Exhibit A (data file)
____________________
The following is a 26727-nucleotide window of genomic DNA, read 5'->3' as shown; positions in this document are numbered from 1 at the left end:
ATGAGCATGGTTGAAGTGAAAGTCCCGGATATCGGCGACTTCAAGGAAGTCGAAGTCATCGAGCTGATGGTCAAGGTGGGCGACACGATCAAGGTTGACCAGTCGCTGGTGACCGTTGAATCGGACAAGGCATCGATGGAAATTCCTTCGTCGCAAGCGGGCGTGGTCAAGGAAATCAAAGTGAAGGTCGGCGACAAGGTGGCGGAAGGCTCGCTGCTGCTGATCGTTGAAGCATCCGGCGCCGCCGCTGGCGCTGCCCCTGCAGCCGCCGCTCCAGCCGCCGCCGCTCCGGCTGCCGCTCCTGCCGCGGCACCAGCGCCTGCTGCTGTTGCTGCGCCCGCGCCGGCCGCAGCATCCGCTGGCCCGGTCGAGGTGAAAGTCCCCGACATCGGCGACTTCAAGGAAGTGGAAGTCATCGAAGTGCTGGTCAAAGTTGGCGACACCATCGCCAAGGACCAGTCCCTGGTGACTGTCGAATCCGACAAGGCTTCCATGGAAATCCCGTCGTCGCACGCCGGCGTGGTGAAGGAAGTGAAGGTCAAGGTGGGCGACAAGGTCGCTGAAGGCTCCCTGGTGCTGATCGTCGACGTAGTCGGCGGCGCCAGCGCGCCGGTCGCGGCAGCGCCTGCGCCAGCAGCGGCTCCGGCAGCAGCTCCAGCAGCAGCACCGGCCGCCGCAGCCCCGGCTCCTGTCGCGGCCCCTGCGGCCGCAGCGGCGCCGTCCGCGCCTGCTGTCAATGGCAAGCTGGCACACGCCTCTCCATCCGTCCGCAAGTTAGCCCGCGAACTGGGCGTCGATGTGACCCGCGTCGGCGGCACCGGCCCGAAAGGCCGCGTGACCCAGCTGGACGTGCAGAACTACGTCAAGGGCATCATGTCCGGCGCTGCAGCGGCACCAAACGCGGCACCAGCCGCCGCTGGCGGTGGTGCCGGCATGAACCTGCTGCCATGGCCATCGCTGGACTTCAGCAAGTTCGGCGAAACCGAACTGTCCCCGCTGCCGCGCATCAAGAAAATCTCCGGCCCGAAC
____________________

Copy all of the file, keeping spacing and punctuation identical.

The following is a 26727-nucleotide window of genomic DNA, read 5'->3' as shown; positions in this document are numbered from 1 at the left end:
ATGAGCATGGTTGAAGTGAAAGTCCCGGATATCGGCGACTTCAAGGAAGTCGAAGTCATCGAGCTGATGGTCAAGGTGGGCGACACGATCAAGGTTGACCAGTCGCTGGTGACCGTTGAATCGGACAAGGCATCGATGGAAATTCCTTCGTCGCAAGCGGGCGTGGTCAAGGAAATCAAAGTGAAGGTCGGCGACAAGGTGGCGGAAGGCTCGCTGCTGCTGATCGTTGAAGCATCCGGCGCCGCCGCTGGCGCTGCCCCTGCAGCCGCCGCTCCAGCCGCCGCCGCTCCGGCTGCCGCTCCTGCCGCGGCACCAGCGCCTGCTGCTGTTGCTGCGCCCGCGCCGGCCGCAGCATCCGCTGGCCCGGTCGAGGTGAAAGTCCCCGACATCGGCGACTTCAAGGAAGTGGAAGTCATCGAAGTGCTGGTCAAAGTTGGCGACACCATCGCCAAGGACCAGTCCCTGGTGACTGTCGAATCCGACAAGGCTTCCATGGAAATCCCGTCGTCGCACGCCGGCGTGGTGAAGGAAGTGAAGGTCAAGGTGGGCGACAAGGTCGCTGAAGGCTCCCTGGTGCTGATCGTCGACGTAGTCGGCGGCGCCAGCGCGCCGGTCGCGGCAGCGCCTGCGCCAGCAGCGGCTCCGGCAGCAGCTCCAGCAGCAGCACCGGCCGCCGCAGCCCCGGCTCCTGTCGCGGCCCCTGCGGCCGCAGCGGCGCCGTCCGCGCCTGCTGTCAATGGCAAGCTGGCACACGCCTCTCCATCCGTCCGCAAGTTAGCCCGCGAACTGGGCGTCGATGTGACCCGCGTCGGCGGCACCGGCCCGAAAGGCCGCGTGACCCAGCTGGACGTGCAGAACTACGTCAAGGGCATCATGTCCGGCGCTGCAGCGGCACCAAACGCGGCACCAGCCGCCGCTGGCGGTGGTGCCGGCATGAACCTGCTGCCATGGCCATCGCTGGACTTCAGCAAGTTCGGCGAAACCGAACTGTCCCCGCTGCCGCGCATCAAGAAAATCTCCGGCCCGAAC